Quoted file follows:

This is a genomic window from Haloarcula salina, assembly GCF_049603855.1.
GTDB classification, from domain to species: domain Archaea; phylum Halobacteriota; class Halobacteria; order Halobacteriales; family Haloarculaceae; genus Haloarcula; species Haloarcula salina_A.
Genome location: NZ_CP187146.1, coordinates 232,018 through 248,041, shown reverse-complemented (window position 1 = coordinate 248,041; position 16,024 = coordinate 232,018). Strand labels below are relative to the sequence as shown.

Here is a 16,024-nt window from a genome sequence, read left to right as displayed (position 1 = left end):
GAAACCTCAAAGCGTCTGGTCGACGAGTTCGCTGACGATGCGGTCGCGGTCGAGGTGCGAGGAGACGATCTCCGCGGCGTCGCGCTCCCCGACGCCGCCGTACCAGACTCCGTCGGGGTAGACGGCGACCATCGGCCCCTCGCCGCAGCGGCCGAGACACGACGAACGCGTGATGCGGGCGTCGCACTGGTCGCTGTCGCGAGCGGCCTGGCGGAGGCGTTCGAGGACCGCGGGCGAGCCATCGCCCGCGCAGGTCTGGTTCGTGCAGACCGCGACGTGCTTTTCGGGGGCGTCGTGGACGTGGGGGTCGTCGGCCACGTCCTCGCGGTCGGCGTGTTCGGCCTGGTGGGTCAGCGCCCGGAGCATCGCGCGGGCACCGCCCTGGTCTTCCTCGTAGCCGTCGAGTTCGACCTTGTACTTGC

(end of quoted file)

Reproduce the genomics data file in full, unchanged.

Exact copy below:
This is a genomic window from Haloarcula salina, assembly GCF_049603855.1.
GTDB classification, from domain to species: domain Archaea; phylum Halobacteriota; class Halobacteria; order Halobacteriales; family Haloarculaceae; genus Haloarcula; species Haloarcula salina_A.
Genome location: NZ_CP187146.1, coordinates 232,018 through 248,041, shown reverse-complemented (window position 1 = coordinate 248,041; position 16,024 = coordinate 232,018). Strand labels below are relative to the sequence as shown.

Here is a 16,024-nt window from a genome sequence, read left to right as displayed (position 1 = left end):
GAAACCTCAAAGCGTCTGGTCGACGAGTTCGCTGACGATGCGGTCGCGGTCGAGGTGCGAGGAGACGATCTCCGCGGCGTCGCGCTCCCCGACGCCGCCGTACCAGACTCCGTCGGGGTAGACGGCGACCATCGGCCCCTCGCCGCAGCGGCCGAGACACGACGAACGCGTGATGCGGGCGTCGCACTGGTCGCTGTCGCGAGCGGCCTGGCGGAGGCGTTCGAGGACCGCGGGCGAGCCATCGCCCGCGCAGGTCTGGTTCGTGCAGACCGCGACGTGCTTTTCGGGGGCGTCGTGGACGTGGGGGTCGTCGGCCACGTCCTCGCGGTCGGCGTGTTCGGCCTGGTGGGTCAGCGCCCGGAGCATCGCGCGGGCACCGCCCTGGTCTTCCTCGTAGCCGTCGAGTTCGACCTTGTACTTGC